The Great British Food Series: Part Three, Edinburgh

Third in a multi-part series. Read Part One: London and Brighton, and Part Two: York.

Edinburgh New Town and the Firth of Forth from Edinburgh Castle.

I’d been to Edinburgh several times, but always in the winter, but Eric had never been, and I knew he was going to love it! Imagine my surprise when we arrived on June 27, and it was about 55 degrees and pouring rain! (I wasn’t surprised.)

Luckily, our bed and breakfast was only a fifteen-minute walk from Waverley Station; on the way, we stopped in to the first decent-looking pub we passed to dry off, grab a bite to eat, and kill some time until check-in.


The Theatre Royal Bar.


Leek and onion soup!

The Royal Mile.

After checking in and dropping off our bags, we walked back across the park to the Royal Mile, and walked the entire thing. After peeking into Holyrood, we doubled-back and, still near the bottom of the hill, popped into another pub, the No. 1 High Street Bar, for dinner.


The starter: focaccia and delicious dippings.


Eric ordered… more fish and chips! Haddock, this time.


And I had… more bangers and mash! This was the best plate of bangers and mash of the whole trip: prime Scottish sausage from award-winning local butcher Crombies of Edinburgh, served with onion gravy, mashed potatoes, and market vegetables.



The malt of the moment!


Just because.


Our bed and breakfast, Adria House, was amazing. Not just the immaculately restored, quiet, neoclassical New Town digs, but the attentive and friendly service! Our hosts made us packed breakfasts for the two mornings on which our schedules necessitated an early departure: yogurt, cheese, clementines, apples, granola bars, and juice! I highly recommend this B&B!


Of course, a leisurely breakfast in the dining room was even better!


I turned 34 while we were in Edinburgh, so we went out for a nicer-than-usual dinner. Our Scottish friend Alan recommended Rose Street, and so off we went!


Look, it’s my tattoo! Made of pebbles! On a street! In Scotland. Wait, what?

We went to The Rosehip and had a lovely, lengthy, decadent meal.




First course: prosecco!


My main course: Local lambshank served with a leek and savoy cabbage mash and coated in a red onion, rosemary and onion jus. It was so, so good.


Eric’s dinner: Scottish venison steak with mashed sweet potatoes! YES.


Did I mention they also had an impressive whisky collection?


I toasted the Blair ancestors with a wee dram of 1997 Blair Atholl.


The dessert course: chocolate cake and cappuccinos.  Mmm.  It was actually a bit too cold outside—on June 30!


Window display, Royal Mile.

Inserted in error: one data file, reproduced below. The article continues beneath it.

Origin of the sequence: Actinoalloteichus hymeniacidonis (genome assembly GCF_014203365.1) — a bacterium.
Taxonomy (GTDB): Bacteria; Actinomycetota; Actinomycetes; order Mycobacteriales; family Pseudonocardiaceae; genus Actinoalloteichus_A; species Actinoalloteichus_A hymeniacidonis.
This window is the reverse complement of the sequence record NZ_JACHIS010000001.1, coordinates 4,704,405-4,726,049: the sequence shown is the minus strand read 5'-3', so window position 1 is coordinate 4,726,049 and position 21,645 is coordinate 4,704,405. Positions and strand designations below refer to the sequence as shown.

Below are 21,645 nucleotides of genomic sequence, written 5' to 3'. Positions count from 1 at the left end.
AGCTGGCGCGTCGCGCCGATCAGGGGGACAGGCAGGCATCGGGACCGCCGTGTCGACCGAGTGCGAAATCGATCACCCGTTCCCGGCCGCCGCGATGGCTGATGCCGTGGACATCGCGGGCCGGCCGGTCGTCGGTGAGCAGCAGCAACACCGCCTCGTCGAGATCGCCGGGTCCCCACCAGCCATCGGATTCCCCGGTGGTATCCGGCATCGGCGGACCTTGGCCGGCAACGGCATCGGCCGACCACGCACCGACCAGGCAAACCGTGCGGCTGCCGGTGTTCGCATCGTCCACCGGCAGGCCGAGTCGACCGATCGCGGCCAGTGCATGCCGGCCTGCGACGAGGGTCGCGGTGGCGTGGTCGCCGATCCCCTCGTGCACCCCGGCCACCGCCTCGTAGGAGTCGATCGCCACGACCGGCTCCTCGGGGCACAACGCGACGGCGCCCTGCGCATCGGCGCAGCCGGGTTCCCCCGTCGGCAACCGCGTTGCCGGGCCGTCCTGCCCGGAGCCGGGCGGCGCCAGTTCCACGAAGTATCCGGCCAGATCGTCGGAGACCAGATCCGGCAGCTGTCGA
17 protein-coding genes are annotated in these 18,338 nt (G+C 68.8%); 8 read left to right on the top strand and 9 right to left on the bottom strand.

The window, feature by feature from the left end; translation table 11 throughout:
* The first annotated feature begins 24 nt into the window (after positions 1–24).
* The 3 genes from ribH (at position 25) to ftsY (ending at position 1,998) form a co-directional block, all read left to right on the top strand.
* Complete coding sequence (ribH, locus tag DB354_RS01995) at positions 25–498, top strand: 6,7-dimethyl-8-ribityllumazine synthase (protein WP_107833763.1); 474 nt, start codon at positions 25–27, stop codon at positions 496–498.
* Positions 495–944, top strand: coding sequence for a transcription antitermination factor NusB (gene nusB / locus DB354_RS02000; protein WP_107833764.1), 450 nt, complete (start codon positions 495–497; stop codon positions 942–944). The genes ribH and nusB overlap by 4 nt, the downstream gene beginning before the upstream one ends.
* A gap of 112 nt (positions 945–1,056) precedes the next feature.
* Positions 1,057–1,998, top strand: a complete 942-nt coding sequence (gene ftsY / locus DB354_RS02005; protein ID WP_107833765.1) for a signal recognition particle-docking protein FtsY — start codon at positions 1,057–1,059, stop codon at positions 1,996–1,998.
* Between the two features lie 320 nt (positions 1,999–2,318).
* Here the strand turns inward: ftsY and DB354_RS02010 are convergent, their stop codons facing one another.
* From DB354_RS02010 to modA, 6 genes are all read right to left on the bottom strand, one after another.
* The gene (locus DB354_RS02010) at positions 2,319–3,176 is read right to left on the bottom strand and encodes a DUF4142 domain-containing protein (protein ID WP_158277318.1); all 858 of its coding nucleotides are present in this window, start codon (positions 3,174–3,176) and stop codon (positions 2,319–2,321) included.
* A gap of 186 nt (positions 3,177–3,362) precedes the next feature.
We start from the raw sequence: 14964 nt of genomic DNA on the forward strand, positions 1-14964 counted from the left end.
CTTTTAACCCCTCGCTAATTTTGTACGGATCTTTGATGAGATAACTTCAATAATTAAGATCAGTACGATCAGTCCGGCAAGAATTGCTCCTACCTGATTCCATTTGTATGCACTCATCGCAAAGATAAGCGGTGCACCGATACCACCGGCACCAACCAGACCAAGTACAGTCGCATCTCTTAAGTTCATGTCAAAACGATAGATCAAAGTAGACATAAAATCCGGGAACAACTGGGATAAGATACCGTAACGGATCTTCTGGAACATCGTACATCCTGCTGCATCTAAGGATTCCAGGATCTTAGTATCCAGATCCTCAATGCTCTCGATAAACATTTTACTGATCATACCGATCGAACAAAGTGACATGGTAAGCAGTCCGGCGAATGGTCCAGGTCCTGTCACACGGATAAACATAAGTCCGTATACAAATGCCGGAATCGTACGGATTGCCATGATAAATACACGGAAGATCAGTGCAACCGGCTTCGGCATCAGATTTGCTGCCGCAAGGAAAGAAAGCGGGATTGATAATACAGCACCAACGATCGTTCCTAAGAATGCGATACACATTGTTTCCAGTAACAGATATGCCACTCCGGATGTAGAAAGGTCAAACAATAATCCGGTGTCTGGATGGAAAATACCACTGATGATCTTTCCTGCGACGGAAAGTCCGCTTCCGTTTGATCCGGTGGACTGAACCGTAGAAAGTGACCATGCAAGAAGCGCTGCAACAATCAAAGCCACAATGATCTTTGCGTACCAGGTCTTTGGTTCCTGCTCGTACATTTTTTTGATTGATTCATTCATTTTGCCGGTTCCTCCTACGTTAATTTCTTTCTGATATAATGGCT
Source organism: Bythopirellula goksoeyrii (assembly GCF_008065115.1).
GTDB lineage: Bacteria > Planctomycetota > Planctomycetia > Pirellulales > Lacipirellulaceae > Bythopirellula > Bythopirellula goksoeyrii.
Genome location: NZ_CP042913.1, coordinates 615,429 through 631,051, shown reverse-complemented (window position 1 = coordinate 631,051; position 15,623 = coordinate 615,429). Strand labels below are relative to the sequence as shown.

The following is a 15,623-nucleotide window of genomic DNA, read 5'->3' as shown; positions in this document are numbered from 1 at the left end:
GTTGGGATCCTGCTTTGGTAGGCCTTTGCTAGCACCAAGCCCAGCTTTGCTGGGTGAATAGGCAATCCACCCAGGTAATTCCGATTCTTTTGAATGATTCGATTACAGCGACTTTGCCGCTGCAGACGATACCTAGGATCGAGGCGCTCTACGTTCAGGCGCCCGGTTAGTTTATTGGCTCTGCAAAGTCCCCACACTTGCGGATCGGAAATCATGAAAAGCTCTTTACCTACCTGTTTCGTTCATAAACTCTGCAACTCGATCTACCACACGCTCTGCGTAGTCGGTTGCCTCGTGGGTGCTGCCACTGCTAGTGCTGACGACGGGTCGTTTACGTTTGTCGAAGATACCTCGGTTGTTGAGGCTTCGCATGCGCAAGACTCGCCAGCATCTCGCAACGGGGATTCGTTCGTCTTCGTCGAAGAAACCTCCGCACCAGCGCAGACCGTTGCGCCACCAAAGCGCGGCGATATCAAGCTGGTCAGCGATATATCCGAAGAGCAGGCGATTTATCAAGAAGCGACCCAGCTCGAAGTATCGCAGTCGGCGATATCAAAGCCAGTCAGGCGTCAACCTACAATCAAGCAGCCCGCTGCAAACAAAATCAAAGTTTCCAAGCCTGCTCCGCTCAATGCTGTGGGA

We also went on quite the pub crawl in Edinburgh.  We went to three folkie pubs recommended by KUT‘s Ed Miller (who hosts our favorite radio program, Across the Water).  We visited several pubs on the Royal Mile, in the heart of the touristy center of Edinburgh.  We got lost in Canonmills and wandered into a pub packed with spaniels, showing Wimbledon live, and serving real ale.  We went on the aforementioned Rose Street walk.  We drank the pint above at The Doctors, next to the University of Edinburgh, on graduation day; the place was packed with be-robed graduates in white tie, happy families, balloons, and crusty British professor types.










And we bought obscure local brews to take back to the sitting room at our B&B!  So relaxing.


Butchers’ window, Canonmills.

One of the pubs recommended by Ed Miller was the Canons Gait on the Royal Mile. We’d also hear they had good food, so we decided to go there for dinner.


Eric had the fresh salmon and scalloped potatoes with salad. It was really good. But what I had was even better.


I ordered haggis!

I’d never had haggis before; I had enjoyed an amazing, lentil-based vegetarian “haggis” at the George Hotel in Inverary, when I went there with my mom in 2004 (in fact, it was so good, I ordered it for every meal!). I calculated my chances at the Canons Gait: 1) recommended by Ed Miller; 2) reassuringly short, obviously seasonal menu; 3) the Scottish lady at the next table over ordered the haggis. I decided to go for it.

And I’m glad I did! This was one of the tastiest meals of the entire trip. The haggis was flavorful and decadent. The neeps and tatties were creamy and addictive (especially the tatties—I think they were half butter, to be honest). Washed down with a pint, it was a meal to remember. I’d even eat it again.

I think that’s a great note to end on, don’t you?

Check back next week for part four: Northumberland and Liverpool (I’ll explain!).

Third in a multi-part series. Also see Part One: London and Brighton, and Part Two: York.


2 thoughts on “The Great British Food Series: Part Three, Edinburgh

  1. He finally smiled (in front of Robertsons)! lolz

    Srsly, that fucken foode all looked so insanely delicious, I am literally drooling right now. The bangers and mashed was the most appealing by far. At least in the pictures, both main dishes you got at the Rosehip the meat looked kind of dry.

  2. Pingback: The Great British Food Series: Part Four, Northumberland and Liverpool | STELLA COOKS

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